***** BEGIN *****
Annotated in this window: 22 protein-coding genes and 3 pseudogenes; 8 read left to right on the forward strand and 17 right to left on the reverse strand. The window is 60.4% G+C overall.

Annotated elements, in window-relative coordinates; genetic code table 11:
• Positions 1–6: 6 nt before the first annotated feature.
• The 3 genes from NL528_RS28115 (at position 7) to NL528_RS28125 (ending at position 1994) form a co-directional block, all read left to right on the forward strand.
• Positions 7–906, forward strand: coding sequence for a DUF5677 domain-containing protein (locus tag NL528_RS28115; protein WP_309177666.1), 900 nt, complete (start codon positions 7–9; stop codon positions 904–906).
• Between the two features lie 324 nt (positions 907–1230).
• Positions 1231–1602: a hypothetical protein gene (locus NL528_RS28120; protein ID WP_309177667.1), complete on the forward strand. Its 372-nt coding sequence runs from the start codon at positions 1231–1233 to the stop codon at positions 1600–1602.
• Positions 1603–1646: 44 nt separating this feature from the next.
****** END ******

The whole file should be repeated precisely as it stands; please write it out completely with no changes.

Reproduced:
Annotated in this window: 22 protein-coding genes and 3 pseudogenes; 8 read left to right on the forward strand and 17 right to left on the reverse strand. The window is 60.4% G+C overall.

Annotated elements, in window-relative coordinates; genetic code table 11:
• Positions 1–6: 6 nt before the first annotated feature.
• The 3 genes from NL528_RS28115 (at position 7) to NL528_RS28125 (ending at position 1994) form a co-directional block, all read left to right on the forward strand.
• Positions 7–906, forward strand: coding sequence for a DUF5677 domain-containing protein (locus tag NL528_RS28115; protein WP_309177666.1), 900 nt, complete (start codon positions 7–9; stop codon positions 904–906).
• Between the two features lie 324 nt (positions 907–1230).
• Positions 1231–1602: a hypothetical protein gene (locus NL528_RS28120; protein ID WP_309177667.1), complete on the forward strand. Its 372-nt coding sequence runs from the start codon at positions 1231–1233 to the stop codon at positions 1600–1602.
• Positions 1603–1646: 44 nt separating this feature from the next.